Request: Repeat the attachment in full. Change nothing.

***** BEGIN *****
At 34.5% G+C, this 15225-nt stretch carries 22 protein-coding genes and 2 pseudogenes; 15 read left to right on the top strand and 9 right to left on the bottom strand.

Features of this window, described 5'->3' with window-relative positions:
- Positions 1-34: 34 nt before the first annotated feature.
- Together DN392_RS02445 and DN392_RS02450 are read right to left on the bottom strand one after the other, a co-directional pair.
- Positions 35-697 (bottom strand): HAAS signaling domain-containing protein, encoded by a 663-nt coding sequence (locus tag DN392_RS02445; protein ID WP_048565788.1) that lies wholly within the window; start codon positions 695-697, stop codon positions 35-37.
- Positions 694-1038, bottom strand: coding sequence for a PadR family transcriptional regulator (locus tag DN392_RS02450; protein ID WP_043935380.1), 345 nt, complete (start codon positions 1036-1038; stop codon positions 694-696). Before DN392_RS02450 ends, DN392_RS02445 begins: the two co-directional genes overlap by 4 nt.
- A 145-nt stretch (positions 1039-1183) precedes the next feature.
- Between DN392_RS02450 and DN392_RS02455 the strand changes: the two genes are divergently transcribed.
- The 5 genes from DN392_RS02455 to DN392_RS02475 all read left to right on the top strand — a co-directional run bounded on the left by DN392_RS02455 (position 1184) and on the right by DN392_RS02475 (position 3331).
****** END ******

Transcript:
At 34.5% G+C, this 15225-nt stretch carries 22 protein-coding genes and 2 pseudogenes; 15 read left to right on the top strand and 9 right to left on the bottom strand.

Features of this window, described 5'->3' with window-relative positions:
- Positions 1-34: 34 nt before the first annotated feature.
- Together DN392_RS02445 and DN392_RS02450 are read right to left on the bottom strand one after the other, a co-directional pair.
- Positions 35-697 (bottom strand): HAAS signaling domain-containing protein, encoded by a 663-nt coding sequence (locus tag DN392_RS02445; protein ID WP_048565788.1) that lies wholly within the window; start codon positions 695-697, stop codon positions 35-37.
- Positions 694-1038, bottom strand: coding sequence for a PadR family transcriptional regulator (locus tag DN392_RS02450; protein ID WP_043935380.1), 345 nt, complete (start codon positions 1036-1038; stop codon positions 694-696). Before DN392_RS02450 ends, DN392_RS02445 begins: the two co-directional genes overlap by 4 nt.
- A 145-nt stretch (positions 1039-1183) precedes the next feature.
- Between DN392_RS02450 and DN392_RS02455 the strand changes: the two genes are divergently transcribed.
- The 5 genes from DN392_RS02455 to DN392_RS02475 all read left to right on the top strand — a co-directional run bounded on the left by DN392_RS02455 (position 1184) and on the right by DN392_RS02475 (position 3331).